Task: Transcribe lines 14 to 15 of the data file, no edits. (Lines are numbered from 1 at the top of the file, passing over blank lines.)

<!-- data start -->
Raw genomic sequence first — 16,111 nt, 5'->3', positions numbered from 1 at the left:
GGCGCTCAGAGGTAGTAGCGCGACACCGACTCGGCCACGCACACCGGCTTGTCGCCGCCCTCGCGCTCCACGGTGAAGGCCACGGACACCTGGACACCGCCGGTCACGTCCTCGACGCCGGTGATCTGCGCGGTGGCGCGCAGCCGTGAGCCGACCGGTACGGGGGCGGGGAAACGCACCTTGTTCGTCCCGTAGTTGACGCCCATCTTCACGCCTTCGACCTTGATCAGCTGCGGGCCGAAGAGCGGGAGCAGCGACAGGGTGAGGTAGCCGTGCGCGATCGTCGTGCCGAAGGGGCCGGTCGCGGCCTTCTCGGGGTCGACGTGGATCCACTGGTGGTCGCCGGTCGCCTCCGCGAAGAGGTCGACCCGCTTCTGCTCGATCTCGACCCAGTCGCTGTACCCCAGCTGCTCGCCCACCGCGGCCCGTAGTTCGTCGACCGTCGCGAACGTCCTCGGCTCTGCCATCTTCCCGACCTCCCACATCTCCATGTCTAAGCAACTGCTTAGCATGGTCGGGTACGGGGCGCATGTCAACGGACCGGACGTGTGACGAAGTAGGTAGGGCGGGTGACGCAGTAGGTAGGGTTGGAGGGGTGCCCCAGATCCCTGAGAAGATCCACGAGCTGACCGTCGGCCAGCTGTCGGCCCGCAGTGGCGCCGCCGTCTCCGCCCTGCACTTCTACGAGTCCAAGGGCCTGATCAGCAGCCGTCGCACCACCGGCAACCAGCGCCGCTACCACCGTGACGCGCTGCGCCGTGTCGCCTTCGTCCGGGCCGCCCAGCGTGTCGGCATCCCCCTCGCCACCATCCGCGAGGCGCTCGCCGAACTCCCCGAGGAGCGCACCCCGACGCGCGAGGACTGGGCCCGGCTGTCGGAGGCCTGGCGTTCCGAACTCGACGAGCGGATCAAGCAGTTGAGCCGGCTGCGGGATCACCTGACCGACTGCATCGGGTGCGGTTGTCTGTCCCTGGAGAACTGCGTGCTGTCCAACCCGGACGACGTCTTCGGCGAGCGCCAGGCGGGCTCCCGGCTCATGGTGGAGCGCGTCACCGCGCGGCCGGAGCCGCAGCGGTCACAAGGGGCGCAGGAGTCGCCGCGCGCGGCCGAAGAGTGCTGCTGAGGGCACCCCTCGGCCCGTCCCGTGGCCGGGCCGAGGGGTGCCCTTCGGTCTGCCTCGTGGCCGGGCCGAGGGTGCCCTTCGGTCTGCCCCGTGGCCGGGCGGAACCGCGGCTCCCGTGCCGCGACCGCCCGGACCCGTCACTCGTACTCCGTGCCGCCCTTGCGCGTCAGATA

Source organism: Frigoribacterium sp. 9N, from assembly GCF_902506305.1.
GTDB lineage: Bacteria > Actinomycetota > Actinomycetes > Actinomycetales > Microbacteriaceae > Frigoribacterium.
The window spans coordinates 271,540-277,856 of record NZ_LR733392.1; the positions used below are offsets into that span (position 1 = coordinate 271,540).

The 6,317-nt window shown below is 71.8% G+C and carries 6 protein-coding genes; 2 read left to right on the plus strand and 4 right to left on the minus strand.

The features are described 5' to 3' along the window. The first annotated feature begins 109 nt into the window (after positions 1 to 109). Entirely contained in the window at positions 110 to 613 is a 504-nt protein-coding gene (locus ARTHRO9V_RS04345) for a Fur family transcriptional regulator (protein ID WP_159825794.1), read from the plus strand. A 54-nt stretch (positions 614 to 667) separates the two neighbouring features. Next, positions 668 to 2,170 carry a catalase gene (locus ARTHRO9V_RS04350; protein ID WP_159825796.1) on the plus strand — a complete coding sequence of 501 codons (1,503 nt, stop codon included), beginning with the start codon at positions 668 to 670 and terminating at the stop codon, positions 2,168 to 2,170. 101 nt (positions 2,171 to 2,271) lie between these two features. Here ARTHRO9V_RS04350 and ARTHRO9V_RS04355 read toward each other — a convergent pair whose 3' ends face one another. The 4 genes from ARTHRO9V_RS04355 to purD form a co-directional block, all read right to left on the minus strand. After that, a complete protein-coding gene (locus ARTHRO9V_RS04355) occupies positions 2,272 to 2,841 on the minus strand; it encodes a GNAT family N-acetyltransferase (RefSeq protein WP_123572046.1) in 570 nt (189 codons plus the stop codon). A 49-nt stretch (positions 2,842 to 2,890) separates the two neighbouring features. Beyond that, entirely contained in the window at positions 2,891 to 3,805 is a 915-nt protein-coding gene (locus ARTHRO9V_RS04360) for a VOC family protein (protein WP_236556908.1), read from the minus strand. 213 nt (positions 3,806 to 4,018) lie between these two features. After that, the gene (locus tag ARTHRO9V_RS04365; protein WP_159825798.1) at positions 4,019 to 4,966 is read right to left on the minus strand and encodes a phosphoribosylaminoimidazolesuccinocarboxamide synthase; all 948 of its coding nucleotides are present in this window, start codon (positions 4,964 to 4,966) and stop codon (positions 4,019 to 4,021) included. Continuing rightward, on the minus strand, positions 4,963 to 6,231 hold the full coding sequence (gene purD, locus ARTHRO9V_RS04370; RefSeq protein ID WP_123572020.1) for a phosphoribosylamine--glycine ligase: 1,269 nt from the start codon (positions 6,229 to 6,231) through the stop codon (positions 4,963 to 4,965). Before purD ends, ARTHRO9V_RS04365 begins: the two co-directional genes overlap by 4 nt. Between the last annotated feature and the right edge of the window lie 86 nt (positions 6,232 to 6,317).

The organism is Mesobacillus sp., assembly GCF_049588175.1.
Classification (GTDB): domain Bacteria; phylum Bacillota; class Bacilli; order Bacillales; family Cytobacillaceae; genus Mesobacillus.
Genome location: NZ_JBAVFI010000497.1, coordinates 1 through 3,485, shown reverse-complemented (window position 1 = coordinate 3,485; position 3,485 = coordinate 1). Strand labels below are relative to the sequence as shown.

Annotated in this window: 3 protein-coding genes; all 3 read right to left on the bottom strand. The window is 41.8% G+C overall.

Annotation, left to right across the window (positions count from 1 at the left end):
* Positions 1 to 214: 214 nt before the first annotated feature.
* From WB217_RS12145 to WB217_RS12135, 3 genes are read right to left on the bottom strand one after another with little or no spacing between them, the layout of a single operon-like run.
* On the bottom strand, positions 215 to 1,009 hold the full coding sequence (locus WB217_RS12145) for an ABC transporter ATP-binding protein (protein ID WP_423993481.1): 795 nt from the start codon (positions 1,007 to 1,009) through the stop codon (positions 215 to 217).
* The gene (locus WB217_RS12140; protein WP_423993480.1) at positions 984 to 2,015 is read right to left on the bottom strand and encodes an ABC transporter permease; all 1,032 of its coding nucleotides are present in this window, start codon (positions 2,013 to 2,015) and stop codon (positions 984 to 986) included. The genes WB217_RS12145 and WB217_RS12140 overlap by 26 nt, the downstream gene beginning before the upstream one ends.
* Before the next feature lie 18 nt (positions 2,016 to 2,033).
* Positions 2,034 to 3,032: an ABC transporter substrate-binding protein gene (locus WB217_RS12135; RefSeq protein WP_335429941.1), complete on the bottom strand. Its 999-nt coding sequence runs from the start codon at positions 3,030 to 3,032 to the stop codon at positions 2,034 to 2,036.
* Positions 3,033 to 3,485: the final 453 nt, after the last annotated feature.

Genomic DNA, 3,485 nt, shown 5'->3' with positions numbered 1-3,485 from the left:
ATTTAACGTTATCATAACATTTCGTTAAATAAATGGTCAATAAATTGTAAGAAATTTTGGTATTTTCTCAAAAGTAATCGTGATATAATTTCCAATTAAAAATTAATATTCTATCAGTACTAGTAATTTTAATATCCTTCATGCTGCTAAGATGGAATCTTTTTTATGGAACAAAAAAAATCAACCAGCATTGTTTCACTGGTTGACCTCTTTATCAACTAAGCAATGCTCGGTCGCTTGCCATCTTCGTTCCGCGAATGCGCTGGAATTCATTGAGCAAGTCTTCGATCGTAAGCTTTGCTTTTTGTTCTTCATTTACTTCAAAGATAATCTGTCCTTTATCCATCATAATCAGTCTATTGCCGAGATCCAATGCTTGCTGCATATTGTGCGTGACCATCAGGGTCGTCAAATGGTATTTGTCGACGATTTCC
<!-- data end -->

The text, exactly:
* From WB217_RS12145 to WB217_RS12135, 3 genes are read right to left on the bottom strand one after another with little or no spacing between them, the layout of a single operon-like run.
* On the bottom strand, positions 215 to 1,009 hold the full coding sequence (locus WB217_RS12145) for an ABC transporter ATP-binding protein (protein ID WP_423993481.1): 795 nt from the start codon (positions 1,007 to 1,009) through the stop codon (positions 215 to 217).